How to Develop a Social Media Calendar for a Year


Social media calendars are the way to the future, when it comes to advertising in marketing. With so many, platforms that cater to specific audiences, it can all be a little hard to keep track of on our own

That’s where a social media calendar can really come in handy.

What is a Social Media Calendar?

A social media calendar is like a spreadsheet you can fill out once a week with a repository of posts that are set to automatically upload at your preferred times, to your specified platforms.

Even if you have an awesome piece of content you want to share across all your social media platforms, you can’t copy and paste the same exact messaging for every social media page. What works for Facebook might not speak to your Linkedin audience, and what drives engagement with your Twitter followers might be a flop on Instagram.

All of this can be a lot to keep track of, which is why a social media calendar can be useful. If you want to do it old school, you can use an actual spreadsheet to keep track of your posting, or you can use a third party that automatically uploads the posts for you.

Why Use a Social Media Calendar?

With social media as a fast and ever-changing medium, it’s good practice to ensure you’re keeping on top of it. There are many benefits that come with enlisting the help of a social media calendar, such as:

Consistency

Posting to social media ad-hoc can cause consistency issues both in your frequency, and even in your brand.

Your customers should not feel like they’re in a one-sided relationship.

Having consistent posting habits reinforces the relationship you have online with your audience. It is equally important to be consistent to brand image, which is easy when you are thoughtfully creating posts in advance. With a social media calendar, you can choose the copy and voice, images and colours that match your brand. Post what your audience wants to see.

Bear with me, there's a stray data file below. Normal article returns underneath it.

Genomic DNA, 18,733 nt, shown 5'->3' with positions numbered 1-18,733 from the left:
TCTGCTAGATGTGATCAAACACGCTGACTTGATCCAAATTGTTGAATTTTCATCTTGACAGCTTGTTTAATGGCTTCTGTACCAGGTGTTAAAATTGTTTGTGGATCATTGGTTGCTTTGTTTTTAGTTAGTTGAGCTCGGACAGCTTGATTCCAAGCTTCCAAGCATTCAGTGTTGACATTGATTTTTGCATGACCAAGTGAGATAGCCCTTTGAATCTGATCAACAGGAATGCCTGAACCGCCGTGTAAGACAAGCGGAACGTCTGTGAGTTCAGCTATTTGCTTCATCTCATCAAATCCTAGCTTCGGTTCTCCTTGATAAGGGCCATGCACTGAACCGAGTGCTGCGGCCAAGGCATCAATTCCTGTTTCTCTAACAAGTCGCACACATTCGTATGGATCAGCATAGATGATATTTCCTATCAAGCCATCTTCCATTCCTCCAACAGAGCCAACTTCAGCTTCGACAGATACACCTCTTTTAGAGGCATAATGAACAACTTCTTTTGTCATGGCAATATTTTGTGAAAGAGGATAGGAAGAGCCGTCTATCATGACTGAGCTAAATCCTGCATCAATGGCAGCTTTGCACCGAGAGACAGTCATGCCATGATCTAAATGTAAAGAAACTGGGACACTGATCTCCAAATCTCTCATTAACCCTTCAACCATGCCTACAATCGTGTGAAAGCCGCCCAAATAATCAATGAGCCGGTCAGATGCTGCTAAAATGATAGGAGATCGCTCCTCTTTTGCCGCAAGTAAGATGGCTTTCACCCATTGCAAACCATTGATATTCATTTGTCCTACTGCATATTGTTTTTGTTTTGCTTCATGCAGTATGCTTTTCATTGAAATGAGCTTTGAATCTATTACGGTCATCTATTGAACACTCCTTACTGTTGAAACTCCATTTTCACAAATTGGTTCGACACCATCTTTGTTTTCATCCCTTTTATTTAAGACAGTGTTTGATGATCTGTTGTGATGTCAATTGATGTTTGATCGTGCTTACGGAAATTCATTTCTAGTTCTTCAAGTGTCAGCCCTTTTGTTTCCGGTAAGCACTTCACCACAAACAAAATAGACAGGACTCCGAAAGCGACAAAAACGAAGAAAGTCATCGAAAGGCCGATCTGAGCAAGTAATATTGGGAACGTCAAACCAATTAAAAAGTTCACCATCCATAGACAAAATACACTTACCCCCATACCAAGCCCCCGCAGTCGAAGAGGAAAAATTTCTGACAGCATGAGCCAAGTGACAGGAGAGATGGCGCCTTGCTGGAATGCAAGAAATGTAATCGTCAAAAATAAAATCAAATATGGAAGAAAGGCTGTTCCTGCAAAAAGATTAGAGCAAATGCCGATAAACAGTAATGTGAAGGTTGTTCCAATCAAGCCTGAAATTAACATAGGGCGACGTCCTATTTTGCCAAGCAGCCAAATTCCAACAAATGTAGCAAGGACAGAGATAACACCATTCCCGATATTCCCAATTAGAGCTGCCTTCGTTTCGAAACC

Sets Deadlines

With a social media calendar, you can make sure you’re setting deadlines, and meeting them. If you want a post to go out on New Years Day, you can schedule it weeks, even months before, to ensure your audience sees it. This also allows you to only post content that is relevant, when it is relevant, as events occur.

Social media posting can often feel like a massive time-suck, but it doesn’t have to be! With the aid of a social media calendar, you can keep menial tasks to a minimum, and focus on big-picture stuff. 

By simply loading your social media calendar with things set to post for the week, the month, or even the year, you can sit back and relax, knowing your social media presence is taken care of.

Tracking Success

Have you ever looked at your analytics, noticed a spike, and then had to go digging through the archives to find what caused an increase in audience engagement?